Our day began with conversation with an Immigration and Customs Enforcement (ICE) officer, Frank.  Frank is a first generation Mexican American who has worked for the Border Patrol, spent many years as an undercover officer, and now is a supervisor in the Tucson and Nogales, Arizona ICE offices.  Throughout the course of our morning together, several clear themes emerged.  First, was the overall complexity of immigration law and enforcement, which seems to be always changing in its interpretation, subject to funding and political winds.  Second were the very real concerns about the influence and power of the Mexican drug cartels,  and their encroachment in the US:  the drug trade, human trafficking, kidnapping, and weapon smuggling.   Photos demonstrated cartel ingenuity, and extreme cruelty.  Frank feels that the biggest factor empowering the cartels is US demand for drugs, and that the only way to effectively disrupt their influence is to reduce consumption.

This afternoon, we journeyed to the US Federal Courthouse in Tucson, a beautiful new building that was to hold a jarring experience for many of us.  Fellow group members  posted the following apt description on the ORUCC facebook page:

Today the group witnessed a Tucson Federal Court proceeding where 68 men and 2 women (Mexican and Guatemalan citizens) were "processed" as part of Operation Streamline. This effort is intended to deter "illegal immigration" by increasing criminal convictions and prison time.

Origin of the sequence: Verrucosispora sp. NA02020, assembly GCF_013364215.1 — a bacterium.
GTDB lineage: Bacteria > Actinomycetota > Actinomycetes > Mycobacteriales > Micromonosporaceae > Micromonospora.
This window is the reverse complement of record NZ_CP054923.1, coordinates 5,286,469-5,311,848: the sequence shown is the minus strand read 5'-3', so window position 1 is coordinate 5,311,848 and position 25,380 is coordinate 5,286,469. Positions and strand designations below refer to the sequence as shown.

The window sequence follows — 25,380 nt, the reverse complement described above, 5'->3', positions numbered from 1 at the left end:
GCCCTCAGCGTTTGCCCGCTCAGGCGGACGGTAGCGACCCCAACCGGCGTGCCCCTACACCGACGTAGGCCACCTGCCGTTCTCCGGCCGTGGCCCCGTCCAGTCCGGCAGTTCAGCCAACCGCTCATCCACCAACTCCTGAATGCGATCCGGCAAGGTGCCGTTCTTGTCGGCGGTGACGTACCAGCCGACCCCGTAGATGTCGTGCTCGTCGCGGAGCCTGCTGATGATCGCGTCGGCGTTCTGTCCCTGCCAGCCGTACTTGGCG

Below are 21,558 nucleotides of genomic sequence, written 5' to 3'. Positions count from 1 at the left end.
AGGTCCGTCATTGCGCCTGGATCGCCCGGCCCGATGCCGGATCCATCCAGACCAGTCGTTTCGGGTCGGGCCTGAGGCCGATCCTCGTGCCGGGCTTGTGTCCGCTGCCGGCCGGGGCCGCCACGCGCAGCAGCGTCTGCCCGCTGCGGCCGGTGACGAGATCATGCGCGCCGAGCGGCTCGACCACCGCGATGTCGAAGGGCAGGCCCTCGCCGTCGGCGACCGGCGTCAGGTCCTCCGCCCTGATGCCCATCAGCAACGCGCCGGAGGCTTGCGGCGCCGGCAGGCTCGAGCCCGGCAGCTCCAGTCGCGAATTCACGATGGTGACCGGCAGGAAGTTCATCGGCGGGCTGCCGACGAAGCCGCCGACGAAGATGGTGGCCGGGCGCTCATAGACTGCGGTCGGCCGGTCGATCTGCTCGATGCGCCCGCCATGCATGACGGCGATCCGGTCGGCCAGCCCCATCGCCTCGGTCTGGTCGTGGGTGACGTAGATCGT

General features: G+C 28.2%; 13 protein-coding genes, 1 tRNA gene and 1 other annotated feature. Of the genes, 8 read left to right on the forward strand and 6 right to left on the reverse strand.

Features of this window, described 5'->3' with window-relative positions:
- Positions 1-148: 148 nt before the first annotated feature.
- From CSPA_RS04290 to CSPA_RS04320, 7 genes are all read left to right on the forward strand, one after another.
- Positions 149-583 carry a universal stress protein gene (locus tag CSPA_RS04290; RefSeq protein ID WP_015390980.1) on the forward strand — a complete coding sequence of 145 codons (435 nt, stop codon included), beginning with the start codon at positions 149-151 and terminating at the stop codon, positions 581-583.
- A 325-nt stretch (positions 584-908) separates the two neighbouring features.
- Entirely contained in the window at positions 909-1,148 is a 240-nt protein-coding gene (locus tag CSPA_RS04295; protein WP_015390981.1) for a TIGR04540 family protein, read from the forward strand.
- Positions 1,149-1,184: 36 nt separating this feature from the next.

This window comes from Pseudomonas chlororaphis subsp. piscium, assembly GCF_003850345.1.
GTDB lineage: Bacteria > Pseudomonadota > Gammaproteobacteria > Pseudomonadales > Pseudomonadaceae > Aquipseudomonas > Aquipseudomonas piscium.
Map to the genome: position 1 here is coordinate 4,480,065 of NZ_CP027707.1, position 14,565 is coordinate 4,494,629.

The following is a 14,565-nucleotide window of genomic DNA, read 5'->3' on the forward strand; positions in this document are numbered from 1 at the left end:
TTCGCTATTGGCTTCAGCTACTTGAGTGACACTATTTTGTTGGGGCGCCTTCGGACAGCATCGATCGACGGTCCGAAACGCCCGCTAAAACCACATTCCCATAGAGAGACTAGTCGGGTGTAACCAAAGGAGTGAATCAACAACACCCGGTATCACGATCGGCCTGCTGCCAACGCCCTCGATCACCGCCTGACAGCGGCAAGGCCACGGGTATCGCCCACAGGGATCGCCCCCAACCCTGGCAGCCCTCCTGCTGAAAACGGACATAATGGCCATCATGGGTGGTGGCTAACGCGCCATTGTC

These young men and women, shackled at their ankles and wrists, were brought in front of the Federal judge in groups of 8. Through a translator, each person was charged with felony illegal re-entry and misdemeanor illegal entry. Each person pled guilty to a plea-bargained charge of misdemeanor illegal entry and was sentenced to between 30-180 days in prison, depending on undisclosed circumstances. Each group of 8 was then removed from the courtroom and then next group brought forward.
This experience has had a profound effect on the group, generating a lot of discussion about the disparity of power in the courtroom, the problems of language and lack of education on the part of the defendants, the dehumanizing effect of the process, and the efficacy of this strategy.